(Reprints of the book are available in German and English)
>>> online version of the German edition
|II.||The Fundamental Principle of Free Flight|
|III.||The Art of Flight and Dynamics|
|IV.||The Force which lifts the Bird in Flight|
|V.||General Remarks on Air Resistance|
|VI.||The Wings considered as Levers|
|VII.||The Energy required for Wing Motion|
|VIII.||The Actual Path of the Wings and the Sensible Wing Velocity|
|IX.||Apparent Effort of Birds|
|X.||The Over - estimation if the Energy requisite for Flight|
|XI||The Work required for Various Kinds of Flight|
|XII.||The Foundation of Flight Technique|
|XIII.||The Air Pressure on a Plane Surface moved Perpendicularly and Uniformly|
|XIV.||Air Pressure on a Plane Rotating Surface|
The Center of Pressure on the Wing during the Down-stroke
|XVI.||Increasing the Air Resistance by Beating Movements|
|XVII.||Economy in Energy due to Accelerated Wing Lift|
|XVIII.||The Expenditure of Energy for Flight without Locomotion (Hovering)|
|XIX.||The Resistance to the Oblique Movement of a Plane Surface|
|XX.||The Energy required in Forward Flight with Plane Wings|
|XXI.||The Superiority of Natural Wings over Plane Wing Surface|
|XXII.||The Determination of the Wing Shapes|
|XXIII.||The most favorable Wing Section|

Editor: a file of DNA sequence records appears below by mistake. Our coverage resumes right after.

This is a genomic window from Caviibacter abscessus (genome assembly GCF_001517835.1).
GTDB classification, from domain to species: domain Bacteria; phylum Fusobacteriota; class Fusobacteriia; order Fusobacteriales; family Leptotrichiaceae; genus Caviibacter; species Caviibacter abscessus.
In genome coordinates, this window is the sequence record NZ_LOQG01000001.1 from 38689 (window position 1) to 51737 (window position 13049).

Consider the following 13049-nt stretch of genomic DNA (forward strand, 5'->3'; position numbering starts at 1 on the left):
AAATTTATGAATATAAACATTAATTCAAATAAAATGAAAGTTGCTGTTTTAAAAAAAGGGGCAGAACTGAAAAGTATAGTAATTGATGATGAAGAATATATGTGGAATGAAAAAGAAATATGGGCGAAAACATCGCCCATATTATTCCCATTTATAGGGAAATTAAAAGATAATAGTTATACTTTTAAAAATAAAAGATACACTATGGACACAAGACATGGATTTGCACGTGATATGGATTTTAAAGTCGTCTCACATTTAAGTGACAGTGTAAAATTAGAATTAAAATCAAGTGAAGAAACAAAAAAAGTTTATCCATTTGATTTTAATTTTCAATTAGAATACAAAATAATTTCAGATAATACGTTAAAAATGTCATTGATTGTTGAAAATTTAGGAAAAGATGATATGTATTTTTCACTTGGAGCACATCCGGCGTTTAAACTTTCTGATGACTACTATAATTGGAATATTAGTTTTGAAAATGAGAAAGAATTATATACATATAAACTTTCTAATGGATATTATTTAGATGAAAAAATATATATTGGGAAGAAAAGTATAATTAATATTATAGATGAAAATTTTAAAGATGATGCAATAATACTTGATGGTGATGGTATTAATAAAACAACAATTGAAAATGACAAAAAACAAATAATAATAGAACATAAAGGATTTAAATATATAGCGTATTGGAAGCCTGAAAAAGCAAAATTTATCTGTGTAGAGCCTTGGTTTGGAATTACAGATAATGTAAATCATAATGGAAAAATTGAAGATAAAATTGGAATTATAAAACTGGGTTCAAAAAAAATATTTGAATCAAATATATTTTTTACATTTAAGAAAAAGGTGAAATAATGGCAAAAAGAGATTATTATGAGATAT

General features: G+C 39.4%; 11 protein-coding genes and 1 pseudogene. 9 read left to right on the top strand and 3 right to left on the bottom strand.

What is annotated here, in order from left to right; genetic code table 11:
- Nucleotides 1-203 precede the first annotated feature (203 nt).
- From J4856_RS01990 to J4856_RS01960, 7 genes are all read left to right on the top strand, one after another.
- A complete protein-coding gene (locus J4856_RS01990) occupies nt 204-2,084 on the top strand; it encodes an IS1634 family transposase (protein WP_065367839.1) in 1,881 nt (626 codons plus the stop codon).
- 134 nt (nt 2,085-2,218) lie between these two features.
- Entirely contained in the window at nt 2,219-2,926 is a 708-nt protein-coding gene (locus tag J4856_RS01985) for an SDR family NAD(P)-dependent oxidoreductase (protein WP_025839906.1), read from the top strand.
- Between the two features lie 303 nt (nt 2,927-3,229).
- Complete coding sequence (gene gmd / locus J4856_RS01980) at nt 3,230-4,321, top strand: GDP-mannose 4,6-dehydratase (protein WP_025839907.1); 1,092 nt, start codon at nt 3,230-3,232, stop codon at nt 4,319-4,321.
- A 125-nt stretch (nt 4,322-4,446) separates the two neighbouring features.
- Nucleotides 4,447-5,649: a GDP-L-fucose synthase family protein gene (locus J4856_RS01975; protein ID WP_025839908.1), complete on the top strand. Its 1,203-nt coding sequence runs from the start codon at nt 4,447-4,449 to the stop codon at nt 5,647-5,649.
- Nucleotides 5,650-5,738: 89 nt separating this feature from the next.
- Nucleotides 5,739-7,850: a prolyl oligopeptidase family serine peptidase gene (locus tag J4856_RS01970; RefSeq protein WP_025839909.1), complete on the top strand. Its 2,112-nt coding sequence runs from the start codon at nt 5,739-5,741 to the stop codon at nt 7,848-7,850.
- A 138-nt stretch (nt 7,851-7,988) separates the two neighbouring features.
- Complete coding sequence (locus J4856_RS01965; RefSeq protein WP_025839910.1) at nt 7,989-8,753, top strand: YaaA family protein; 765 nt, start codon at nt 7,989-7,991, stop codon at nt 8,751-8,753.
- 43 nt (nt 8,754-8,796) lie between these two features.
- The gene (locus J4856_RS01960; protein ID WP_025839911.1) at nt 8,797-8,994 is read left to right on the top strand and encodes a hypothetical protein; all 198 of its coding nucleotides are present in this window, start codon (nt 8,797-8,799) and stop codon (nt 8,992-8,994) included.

|XXIV.||The Advantages of Curved Wings over Plane Surfaces|
|XXV.||The Difference between Plane and Curved Wings over Plane Surfaces as Regards Air Resistance|
|XXVI.||The Influence of Wing Outlines|
|XXVII.||The Determination of the Air Pressure in Birds' Wings Surfaces|
|XXVIII.||The Air Pressure on Birds' Wings determination in Rotating Surfaces|
|XXIX.||Comparison of the Direction of the Air Pressures|
|XXX.||The Work necessary for Forward Flight with Curved Wings|
|XXXI.||Birds and Wind|
|XXXII.||The Air Pressure on a Bird's Wing measured in the Wind|
|XXXIII.||The Increase of Lifting Effect due to Wind|
|XXXIV.||Air Pressure on the Bird's Wing in Calm Air, deduced from Measurements in Wind|
|XXXV.||The Energy required for Flight in Calm Air as deducted from the Wind Experiments|
|XXXVI.||Surprising Phenomena observed when experimenting with Curved Surfaces In the Wind|
|XXXVII.||The Possibility of Sailing Flight|
|XXXVIII.||The Bird as our Model|
|XXXIX.||The Balloon as an Obstacle|
|XL.||Calculation of the Work required for Flight|
|XLI.||The Construction of Flying Apparatus|
|Plate I:||Air Pressure on Plane, inclined Surface|
|Plate II:||Air Pressure on Plane, inclined Surface - Curved Surfaces rotating in Still Air|
|Plate III:||Air Pressure on Plane, inclined Surface - Curved Surfaces rotating in Still Air|
|Plate IV:||Air Pressure on Plane, inclined Surface - Curved Surfaces rotating in Still Air|
|Plate V:||Air Pressure on Plane, inclined Surface - Curved Surfaces in the Wind|